Alumna establishes RRH's College of Health Careers
Executive MBA alumna Deborah Stamps ’18 was named president of Rochester Regional Health’s (RRH) new College of Health Careers. Stamps led the charge to establish the college, which welcomed its first cohort of nursing students in March 2021.
In 2016, RRH made an investment to grow the Isabella Graham Hart School for Practical Nursing program, which was established in 1964. The goal was to provide a seamless progression for students, in which they could graduate as a practical nurse and continue their education in the nursing associate of applied science program to become a registered nurse, then move on to obtain a bachelor’s, master’s, or doctoral degree.
Stamps, who serves as RRH’s executive vice president and chief nursing education and diversity officer, approached the New York State Education Department about establishing a college within RRH.
She put a plan of work together, developed a strategic approach, and organized programming before submitting an application in January 2020.
Once the program was approved by the state, more than 200 students applied.
“Our College of Health Careers is opening doors and changing lives,” said Stamps. “We are laser focused on taking members of our community and having them change where they are today. We are truly invested in our students’ success.”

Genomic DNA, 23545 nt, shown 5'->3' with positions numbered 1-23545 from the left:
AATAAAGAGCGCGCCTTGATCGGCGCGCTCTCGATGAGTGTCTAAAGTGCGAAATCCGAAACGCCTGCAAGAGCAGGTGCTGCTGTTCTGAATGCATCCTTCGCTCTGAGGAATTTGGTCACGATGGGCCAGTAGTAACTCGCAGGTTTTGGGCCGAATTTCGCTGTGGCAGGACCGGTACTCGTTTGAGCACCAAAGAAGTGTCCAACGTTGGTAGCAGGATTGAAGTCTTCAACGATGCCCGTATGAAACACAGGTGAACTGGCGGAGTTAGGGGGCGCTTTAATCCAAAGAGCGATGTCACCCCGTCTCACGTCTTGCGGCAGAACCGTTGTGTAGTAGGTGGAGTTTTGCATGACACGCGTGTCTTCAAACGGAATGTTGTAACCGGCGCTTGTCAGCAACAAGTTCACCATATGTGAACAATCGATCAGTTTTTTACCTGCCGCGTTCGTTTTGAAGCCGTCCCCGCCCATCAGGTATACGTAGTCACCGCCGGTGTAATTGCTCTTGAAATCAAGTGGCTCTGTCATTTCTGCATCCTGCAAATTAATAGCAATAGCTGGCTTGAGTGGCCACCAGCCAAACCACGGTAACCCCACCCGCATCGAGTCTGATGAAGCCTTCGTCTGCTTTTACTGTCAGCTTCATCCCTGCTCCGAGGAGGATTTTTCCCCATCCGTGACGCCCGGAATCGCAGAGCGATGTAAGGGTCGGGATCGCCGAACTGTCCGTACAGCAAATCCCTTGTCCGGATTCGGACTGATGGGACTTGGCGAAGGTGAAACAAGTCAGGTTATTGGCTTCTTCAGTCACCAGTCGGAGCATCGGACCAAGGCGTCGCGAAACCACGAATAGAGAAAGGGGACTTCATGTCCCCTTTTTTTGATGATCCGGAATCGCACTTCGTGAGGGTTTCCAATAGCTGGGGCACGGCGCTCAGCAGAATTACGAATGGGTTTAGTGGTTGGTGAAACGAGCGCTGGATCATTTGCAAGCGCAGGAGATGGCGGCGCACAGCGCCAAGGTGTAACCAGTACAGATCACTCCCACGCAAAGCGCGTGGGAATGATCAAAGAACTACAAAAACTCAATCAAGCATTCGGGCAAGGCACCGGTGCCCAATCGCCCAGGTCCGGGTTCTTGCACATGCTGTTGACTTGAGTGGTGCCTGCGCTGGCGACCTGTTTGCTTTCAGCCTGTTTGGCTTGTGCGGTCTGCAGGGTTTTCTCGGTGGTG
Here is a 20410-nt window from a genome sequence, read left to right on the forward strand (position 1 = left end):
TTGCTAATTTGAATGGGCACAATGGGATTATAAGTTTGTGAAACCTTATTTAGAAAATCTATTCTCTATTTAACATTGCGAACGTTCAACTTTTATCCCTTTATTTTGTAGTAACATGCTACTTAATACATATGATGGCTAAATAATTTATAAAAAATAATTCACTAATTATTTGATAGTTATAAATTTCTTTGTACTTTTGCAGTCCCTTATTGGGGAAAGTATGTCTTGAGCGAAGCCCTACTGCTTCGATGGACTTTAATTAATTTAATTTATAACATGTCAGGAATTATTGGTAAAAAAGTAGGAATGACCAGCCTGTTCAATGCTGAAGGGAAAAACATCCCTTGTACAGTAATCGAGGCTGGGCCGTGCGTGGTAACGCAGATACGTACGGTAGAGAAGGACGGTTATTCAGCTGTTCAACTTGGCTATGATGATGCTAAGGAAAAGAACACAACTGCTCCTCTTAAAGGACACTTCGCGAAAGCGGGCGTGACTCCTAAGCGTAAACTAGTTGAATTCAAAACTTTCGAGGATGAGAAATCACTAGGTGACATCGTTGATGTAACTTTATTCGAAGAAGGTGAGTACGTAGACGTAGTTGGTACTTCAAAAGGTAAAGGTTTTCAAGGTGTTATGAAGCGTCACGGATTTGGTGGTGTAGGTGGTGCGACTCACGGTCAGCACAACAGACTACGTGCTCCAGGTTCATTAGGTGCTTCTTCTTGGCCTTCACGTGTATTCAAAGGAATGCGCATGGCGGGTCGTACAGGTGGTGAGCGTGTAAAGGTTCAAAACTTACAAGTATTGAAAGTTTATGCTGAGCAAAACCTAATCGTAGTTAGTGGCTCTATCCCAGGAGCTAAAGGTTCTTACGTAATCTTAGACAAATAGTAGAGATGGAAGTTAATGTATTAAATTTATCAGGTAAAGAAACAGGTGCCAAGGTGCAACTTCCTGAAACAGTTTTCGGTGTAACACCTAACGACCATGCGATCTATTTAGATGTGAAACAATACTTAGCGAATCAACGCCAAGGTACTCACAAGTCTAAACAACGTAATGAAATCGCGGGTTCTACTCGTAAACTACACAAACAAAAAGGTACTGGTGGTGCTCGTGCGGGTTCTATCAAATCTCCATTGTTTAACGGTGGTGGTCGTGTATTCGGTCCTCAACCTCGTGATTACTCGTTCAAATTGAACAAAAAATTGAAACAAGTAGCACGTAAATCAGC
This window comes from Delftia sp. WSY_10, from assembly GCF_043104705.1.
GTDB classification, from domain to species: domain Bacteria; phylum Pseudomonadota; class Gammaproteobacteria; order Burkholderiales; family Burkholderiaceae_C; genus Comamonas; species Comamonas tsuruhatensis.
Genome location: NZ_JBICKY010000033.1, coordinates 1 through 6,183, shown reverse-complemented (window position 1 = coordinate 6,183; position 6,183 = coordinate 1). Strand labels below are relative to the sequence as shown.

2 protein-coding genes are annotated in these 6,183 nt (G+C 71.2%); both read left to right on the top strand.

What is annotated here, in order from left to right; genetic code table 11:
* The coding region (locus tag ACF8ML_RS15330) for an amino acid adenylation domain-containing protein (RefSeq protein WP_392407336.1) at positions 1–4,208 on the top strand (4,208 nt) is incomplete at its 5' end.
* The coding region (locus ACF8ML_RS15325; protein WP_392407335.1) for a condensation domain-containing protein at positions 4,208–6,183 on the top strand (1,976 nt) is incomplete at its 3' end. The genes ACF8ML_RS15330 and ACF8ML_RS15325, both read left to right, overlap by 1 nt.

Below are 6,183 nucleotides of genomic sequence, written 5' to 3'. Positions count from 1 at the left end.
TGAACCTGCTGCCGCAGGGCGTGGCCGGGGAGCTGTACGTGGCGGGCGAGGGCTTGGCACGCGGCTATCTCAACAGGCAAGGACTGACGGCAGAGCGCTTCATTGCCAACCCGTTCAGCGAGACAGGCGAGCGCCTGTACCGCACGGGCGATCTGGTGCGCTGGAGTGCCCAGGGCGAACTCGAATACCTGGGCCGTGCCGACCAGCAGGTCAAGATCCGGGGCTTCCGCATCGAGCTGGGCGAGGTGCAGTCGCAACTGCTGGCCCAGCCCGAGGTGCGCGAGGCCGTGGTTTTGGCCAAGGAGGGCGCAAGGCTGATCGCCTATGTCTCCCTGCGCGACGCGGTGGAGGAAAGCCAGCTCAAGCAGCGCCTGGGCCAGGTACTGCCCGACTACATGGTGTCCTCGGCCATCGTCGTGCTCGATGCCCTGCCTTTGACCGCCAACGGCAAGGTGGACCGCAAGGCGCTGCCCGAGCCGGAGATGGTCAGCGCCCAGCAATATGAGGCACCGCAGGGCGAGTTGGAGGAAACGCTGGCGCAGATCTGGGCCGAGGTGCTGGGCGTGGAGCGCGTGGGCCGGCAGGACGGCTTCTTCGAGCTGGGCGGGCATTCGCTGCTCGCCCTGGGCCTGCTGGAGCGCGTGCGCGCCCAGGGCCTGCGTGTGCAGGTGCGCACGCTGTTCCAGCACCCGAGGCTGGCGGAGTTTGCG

Stamps was a member of the Nursing Leadership Program, designed by RIT’s customized executive education program to raise the leadership level for a select group of nurses at RRH. After the program, Stamps chose to continue her education and pursue an EMBA from RIT.
“I don’t think there’s one part of the MBA that I didn’t apply when establishing the College of Health Careers. It’s about understanding the finance, the accounting, the marketing plan—all those components came together.”
The new college will offer two programs—the long-standing Isabella Graham Hart practical nursing program and a nursing associate of applied science program. Stamps said her goal is to grow the college while promoting diversity and healthcare equity.
“It’s multi-faceted. We have a diverse community, and a community with a very high poverty rate. We’re not only impacting the workforce for the community by educating more nurses, but we’re educating them in a way that they can pass that knowledge on to their families to make better healthcare decisions. But through education we can also impact poverty. It’s like a trifecta, I’m really proud about that.”
When reflecting on her time at RIT, Stamps thought back to the faculty who shaped her education.
“Even now, some of the faculty have reached out to me after hearing that we’ve started the college to see if there’s anything they can do to help. You get the sense that you weren’t just a student there.”